When learning the medicine of Native American Totems it sometimes helps to relate a story about the animal, plant, or mineral that the lesson is coming from. The First People of Turtle Island (North America) have left us with wonderful stories that help us understand more about a messenger who has come to us on our journey. Yesterday, I blogged about the Blue Heron and how it teaches us about self-reflection. Here is a story about Blue Heron from the Cherokee tradition.
I have heard that a very long time ago there was a race of Little People. These people were very small, perhaps only 5 or 6 inches tall. The Little People enjoyed a good life for the most part. They did suffer from the occasional attacks from visiting birds, though. You see, my friend, these birds were larger than the Little People and it caused them much worry that they might be mistaken for food. One day a Cherokee hunter, whose name has long been forgotten, gave the Little People a gift. He showed them how they could make little bows and arrows to defend themselves against the birds. They were very grateful to this friendly hunter.
For the next hundred years the Little People lived by the marsh in harmony with the world around them. One day a flock of Blue Herons came. The long legs of the Heron caused the arrows to fall short and they did not scare the Blue Herons away.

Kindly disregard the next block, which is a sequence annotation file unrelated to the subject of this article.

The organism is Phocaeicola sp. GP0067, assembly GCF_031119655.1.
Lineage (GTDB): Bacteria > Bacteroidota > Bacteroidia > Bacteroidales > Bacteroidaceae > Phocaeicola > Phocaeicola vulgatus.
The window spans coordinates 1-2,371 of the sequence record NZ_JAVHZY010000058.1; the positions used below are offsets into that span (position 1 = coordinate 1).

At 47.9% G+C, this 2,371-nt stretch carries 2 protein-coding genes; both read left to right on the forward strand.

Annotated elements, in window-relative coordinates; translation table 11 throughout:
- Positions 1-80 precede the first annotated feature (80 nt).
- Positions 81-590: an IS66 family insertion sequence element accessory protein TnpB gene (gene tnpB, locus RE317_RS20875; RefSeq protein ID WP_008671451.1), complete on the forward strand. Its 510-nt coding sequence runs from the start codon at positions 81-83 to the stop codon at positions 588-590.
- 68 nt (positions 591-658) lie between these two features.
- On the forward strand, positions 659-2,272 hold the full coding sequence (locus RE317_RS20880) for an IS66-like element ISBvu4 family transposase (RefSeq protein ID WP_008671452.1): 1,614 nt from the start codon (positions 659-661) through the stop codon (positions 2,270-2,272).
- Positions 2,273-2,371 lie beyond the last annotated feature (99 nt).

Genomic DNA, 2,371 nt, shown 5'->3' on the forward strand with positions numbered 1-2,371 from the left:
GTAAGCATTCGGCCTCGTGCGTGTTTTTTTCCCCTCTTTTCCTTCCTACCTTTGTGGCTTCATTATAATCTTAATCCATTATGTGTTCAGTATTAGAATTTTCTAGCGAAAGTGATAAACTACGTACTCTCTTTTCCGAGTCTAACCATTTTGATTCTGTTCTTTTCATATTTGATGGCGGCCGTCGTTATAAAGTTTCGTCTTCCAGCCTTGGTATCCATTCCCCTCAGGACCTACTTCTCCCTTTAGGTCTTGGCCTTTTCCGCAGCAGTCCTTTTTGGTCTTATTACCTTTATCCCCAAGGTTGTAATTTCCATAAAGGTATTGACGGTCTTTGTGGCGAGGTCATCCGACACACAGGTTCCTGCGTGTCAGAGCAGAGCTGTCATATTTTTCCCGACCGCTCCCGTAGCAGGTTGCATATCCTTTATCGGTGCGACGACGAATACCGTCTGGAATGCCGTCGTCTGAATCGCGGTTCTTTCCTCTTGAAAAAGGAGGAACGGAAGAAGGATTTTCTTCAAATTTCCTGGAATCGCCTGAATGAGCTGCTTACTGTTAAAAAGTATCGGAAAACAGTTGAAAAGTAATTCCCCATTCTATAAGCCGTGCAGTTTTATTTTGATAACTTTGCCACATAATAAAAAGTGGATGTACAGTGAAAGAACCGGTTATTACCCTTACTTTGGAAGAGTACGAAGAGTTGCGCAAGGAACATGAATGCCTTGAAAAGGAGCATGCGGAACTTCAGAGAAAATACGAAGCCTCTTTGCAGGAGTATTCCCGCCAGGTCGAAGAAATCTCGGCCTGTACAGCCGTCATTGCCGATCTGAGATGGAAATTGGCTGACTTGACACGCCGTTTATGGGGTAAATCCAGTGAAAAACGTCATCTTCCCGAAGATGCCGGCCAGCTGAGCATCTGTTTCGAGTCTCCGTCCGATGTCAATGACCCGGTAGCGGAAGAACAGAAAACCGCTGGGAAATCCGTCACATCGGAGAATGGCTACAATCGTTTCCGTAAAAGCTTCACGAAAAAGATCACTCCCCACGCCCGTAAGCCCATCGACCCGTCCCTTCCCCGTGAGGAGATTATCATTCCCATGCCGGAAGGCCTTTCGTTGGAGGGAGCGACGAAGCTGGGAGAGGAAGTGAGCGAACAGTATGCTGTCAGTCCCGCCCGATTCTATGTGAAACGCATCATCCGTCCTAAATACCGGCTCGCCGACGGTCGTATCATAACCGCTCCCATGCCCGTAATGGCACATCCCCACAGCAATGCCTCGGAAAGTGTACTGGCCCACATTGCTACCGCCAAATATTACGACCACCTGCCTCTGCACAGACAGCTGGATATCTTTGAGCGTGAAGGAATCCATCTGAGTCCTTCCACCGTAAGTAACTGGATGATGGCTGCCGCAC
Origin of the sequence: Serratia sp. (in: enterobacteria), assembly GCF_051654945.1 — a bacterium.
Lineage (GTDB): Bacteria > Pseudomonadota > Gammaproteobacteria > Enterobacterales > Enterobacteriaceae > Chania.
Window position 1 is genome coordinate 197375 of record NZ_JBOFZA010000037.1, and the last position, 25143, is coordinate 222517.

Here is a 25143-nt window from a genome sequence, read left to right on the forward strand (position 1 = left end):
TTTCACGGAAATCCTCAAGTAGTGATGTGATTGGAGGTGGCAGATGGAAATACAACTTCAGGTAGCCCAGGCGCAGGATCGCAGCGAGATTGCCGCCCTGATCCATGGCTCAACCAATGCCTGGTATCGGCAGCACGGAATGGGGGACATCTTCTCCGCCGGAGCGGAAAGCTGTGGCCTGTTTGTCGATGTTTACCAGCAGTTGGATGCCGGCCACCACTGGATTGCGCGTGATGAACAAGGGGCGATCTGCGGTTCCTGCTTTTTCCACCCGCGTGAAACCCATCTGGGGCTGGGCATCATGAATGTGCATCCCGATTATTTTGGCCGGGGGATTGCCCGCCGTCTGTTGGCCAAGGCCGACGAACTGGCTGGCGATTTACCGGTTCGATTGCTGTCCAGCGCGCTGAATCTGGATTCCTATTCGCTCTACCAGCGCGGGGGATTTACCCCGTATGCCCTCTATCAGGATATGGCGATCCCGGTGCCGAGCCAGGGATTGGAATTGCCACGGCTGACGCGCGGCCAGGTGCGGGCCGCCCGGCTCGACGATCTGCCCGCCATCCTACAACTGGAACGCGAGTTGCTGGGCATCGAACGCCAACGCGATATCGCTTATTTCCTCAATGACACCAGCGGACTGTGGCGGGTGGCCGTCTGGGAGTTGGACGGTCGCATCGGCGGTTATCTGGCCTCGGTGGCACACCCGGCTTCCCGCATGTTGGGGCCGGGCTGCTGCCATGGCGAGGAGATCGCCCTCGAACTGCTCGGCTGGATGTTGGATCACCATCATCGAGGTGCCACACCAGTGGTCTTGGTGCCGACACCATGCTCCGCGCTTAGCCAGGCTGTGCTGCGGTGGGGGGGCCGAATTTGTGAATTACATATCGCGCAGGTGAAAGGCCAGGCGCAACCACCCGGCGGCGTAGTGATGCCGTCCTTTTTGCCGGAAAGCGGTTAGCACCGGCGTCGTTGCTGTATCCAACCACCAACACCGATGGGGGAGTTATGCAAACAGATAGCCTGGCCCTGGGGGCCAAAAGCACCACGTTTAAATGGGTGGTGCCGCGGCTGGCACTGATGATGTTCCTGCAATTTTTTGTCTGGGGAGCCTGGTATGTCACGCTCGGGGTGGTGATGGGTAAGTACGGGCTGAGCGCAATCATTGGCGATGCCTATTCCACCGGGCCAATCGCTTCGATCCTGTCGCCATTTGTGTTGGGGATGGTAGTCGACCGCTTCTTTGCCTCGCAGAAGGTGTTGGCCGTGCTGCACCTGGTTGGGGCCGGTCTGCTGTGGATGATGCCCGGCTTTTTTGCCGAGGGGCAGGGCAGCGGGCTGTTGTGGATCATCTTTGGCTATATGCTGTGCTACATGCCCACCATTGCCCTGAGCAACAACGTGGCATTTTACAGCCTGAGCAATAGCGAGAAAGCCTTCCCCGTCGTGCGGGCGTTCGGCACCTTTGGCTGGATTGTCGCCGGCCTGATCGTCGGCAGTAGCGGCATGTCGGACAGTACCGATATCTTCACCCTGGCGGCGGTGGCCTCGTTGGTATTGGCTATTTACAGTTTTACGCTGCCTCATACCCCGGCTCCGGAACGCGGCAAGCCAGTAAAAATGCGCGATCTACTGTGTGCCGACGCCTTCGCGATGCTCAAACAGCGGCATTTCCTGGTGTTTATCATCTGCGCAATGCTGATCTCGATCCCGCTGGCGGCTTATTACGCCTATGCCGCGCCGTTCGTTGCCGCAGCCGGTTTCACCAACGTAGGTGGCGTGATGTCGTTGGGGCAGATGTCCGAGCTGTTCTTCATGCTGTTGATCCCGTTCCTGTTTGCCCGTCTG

The long beaks of the Great Blue Heron frightened the women and children and they fled, screaming into their homes at the sides of the marsh.
The tiny warriors stood their ground and faced their fears of these enormous foes. The Great Spirit saw that these Little Men had faced the challenge bravely and were using the skills they had. So, a punishment was given to Blue Heron for terrorizing these Little People. It is why the Blue Heron has to feed alone and is never seen in flocks to this day. This is why Blue Heron brings us the message of self-reflection as it has to feed alone. Alone we have to face our fears, look at our gifts, and be in harmony with our world.
I love to find these tribal stories and see how they relate to the Native American Totems that work with us in our journey on Mother Earth.
~ Mitakuye Oyasin ~ We are all related